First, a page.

Invasive seaweed alters marine habitat

As an invasive seaweed replaces native kelp off the coast of Maine and New Hampshire, researchers are trying to learn its effects on the ecosystem

APPLEDORE ISLAND, Maine (NEWS CENTER) -- A research team from the University of New Hampshire is studying the alarming spread of invasive seaweed in the Gulf of Maine.

In new research published in the Journal of Ecology, the scientists say up to 90 percent of the ocean floor in areas of coastal New Hampshire and southern Maine are covered by a red, shrub-like seaweed.

Using historical photos of the same area off of Appledore Island in the Isle of Shoals, the researchers know the same areas were once covered by towering kelp, the rainforests of the ocean. "Declining kelp beds is concerning, absolutely, says Jennifer Dijkstra, a professor at UNH. 

Dijkstra is working with research technician Kristen Mello and PhD student Brandon O’Brien to document the invasive species, through diving and mapping, that is taking over the ocean floor. Their new research aims to document what is happening and how the change from kelp to this invasive seaweed will impact the ecosystem of the ocean.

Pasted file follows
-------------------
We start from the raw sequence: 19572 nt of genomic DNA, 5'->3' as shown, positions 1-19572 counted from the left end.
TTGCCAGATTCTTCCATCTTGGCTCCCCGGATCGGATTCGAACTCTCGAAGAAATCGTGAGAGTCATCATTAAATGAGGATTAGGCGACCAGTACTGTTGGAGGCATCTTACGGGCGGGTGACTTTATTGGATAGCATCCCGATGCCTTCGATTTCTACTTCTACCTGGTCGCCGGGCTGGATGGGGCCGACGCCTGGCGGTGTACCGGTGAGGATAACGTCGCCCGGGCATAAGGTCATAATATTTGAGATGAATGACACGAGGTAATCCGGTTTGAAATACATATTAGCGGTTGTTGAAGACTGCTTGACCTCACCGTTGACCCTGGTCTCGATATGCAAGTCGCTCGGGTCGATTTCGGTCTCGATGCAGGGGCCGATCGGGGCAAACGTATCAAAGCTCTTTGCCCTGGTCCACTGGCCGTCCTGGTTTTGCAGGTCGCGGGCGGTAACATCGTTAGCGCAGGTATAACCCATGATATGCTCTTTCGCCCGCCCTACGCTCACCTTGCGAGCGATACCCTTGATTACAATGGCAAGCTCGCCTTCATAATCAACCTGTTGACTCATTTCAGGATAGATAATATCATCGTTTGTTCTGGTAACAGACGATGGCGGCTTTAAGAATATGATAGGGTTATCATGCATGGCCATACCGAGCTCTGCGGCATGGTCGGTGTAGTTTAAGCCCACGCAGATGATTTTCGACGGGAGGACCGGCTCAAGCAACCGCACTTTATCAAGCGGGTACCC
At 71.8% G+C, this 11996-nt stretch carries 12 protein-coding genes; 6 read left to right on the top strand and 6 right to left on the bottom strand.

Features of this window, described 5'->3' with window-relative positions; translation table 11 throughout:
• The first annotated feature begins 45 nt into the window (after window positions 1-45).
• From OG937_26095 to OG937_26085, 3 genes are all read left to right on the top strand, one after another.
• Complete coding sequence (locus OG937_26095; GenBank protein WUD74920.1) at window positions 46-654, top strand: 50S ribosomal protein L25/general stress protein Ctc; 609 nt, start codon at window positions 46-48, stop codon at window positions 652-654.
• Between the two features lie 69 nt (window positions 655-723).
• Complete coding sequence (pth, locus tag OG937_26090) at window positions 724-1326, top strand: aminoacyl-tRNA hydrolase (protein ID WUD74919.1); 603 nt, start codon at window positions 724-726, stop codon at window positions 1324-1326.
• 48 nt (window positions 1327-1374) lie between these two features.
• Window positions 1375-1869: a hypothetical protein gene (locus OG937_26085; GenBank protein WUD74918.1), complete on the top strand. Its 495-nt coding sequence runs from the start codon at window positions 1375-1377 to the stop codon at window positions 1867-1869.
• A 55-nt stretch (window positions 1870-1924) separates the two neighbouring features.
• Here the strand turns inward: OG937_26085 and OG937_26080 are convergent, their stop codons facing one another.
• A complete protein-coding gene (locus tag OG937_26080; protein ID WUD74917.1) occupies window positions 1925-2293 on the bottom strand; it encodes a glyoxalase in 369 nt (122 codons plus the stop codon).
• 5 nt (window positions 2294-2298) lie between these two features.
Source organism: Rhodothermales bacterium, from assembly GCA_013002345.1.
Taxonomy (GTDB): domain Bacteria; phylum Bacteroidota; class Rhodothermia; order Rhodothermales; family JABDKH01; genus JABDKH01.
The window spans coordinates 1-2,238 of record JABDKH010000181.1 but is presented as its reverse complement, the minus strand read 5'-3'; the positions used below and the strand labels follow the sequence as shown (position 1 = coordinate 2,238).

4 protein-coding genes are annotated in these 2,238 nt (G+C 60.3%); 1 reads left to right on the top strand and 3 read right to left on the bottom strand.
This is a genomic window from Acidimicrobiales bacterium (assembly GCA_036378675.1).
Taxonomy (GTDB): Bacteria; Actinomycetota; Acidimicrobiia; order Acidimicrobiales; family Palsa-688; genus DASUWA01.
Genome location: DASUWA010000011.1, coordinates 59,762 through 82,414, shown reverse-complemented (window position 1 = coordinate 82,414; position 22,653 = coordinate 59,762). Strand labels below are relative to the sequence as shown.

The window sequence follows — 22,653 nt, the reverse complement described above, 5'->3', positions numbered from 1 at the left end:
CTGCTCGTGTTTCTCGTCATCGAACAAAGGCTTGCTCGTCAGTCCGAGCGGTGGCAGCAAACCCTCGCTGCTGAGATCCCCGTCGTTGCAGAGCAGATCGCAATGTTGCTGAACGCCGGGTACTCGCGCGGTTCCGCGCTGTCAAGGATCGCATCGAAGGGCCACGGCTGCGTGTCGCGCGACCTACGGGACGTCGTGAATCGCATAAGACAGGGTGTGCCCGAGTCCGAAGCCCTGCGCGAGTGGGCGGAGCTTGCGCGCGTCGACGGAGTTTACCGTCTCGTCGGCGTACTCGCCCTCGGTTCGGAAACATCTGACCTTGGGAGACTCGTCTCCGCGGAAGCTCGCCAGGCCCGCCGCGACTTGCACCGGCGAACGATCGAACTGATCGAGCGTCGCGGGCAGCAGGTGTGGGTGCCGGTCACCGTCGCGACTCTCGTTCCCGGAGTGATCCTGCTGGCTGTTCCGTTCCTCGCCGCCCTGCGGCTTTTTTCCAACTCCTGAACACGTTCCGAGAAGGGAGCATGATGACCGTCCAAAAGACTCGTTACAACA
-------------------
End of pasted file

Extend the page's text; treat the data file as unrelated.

The invasive species is a short, stubby, red seaweed that isn’t supposed to be in the Gulf of Maine. It’s an invader that found its way here, likely through ballast water or hitching a ride on a ship.

Unlike kelp, which has long, thick blades that create a safe nursery for juvenile fish like pollock, flounder and  lobster, the invasive seaweed offers much less protection from predators.

“It’s very important for us to understand how going from a forest to a shrub land will affect these really important habitats," said Dijkstra.

They have learned that the invasive seaweed actually supports more meso invertebrates, the insects of the ocean, than kelp does. Those creatures are an important part of the food chain, and their numbers could impact larger species.

"When you're swimming at the beach and algae brushes up against your leg, it's a nasty thing, smells disgusting, but it's a really important thing for ocean eco system," says researcher Kristen Mello.

The scientists say a warming ocean and fishing practices may be responsible for the proliferation of the invasive species.

© 2017 WCSH-TV


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